Warhol was a sickly child who was sometimes confined to bed, but as he lay drawing and listening to the radio, he became fascinated with celebrity. Decades later he would go on to create his own 'superstars', in the models and actors who starred in his films and socialised at his infamous New York studio, the Factory. It was, in fact, a member of the Factory scene – feminist writer Valerie Solanas – who shot and nearly killed killed Warhol in 1968. The event would have a profound impact on his life and work.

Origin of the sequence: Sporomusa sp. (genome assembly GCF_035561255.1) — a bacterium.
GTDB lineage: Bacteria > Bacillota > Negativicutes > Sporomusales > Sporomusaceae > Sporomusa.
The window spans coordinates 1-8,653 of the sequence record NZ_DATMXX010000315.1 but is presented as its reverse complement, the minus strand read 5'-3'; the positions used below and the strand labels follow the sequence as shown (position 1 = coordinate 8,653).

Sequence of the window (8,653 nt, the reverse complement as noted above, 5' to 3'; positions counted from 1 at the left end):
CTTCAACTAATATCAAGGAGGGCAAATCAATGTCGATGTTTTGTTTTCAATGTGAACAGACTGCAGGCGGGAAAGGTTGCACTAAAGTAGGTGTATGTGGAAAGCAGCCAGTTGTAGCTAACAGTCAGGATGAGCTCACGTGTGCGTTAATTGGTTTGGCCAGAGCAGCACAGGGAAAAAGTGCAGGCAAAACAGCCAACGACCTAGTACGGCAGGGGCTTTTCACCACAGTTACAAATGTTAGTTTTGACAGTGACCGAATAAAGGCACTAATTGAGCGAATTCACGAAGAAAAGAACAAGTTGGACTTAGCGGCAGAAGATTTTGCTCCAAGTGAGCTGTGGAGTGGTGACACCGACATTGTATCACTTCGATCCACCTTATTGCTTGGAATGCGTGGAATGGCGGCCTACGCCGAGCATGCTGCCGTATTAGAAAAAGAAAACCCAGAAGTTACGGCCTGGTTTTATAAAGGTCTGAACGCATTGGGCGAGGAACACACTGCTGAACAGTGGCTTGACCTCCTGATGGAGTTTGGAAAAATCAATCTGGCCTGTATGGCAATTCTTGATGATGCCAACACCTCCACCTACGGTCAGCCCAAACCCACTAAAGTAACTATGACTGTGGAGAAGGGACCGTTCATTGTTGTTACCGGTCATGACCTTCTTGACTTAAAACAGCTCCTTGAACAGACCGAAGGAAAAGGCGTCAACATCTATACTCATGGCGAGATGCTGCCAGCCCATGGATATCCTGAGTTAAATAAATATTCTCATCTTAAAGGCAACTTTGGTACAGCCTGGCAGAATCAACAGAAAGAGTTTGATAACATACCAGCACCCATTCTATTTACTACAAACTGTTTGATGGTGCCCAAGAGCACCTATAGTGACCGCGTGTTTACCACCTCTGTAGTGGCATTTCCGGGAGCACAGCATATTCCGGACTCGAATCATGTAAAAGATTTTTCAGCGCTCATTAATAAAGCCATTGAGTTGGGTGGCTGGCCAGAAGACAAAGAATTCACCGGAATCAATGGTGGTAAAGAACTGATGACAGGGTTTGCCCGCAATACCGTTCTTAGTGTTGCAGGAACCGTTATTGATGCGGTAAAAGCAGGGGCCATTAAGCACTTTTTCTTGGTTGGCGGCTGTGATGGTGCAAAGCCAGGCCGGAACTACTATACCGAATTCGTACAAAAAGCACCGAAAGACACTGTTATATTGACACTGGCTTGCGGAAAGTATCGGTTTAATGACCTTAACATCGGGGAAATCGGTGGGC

Despite the huge amount of fame and attention Warhol received, he was described as a shy outsider, someone who observed rather than participated in the chaotic world of drugs and celebrity that orbited him and his studio. But crucially, he was a formidable and versatile talent, who turned a successful career in advertising into an epoch-defining body of work, producing images that would become as recognisable as the celebrities they portrayed. More than any other artist, Warhol reimagined art for the commercial age.
This exhibition is set to be extremely popular, so tickets are already on sale. To avoid disappointment, waste no time in booking your visit.
|What||Andy Warhol exhibition, Tate Modern|
|Where||Tate Modern, Bankside, London, SE1 9TG | MAP|
|Nearest tube||Southwark (underground)|
12 Mar 20 – 06 Sep 20, Sunday to Thursday 10.00–18.00 Friday to Saturday 10.00–22.00
|Website||Click here for more information|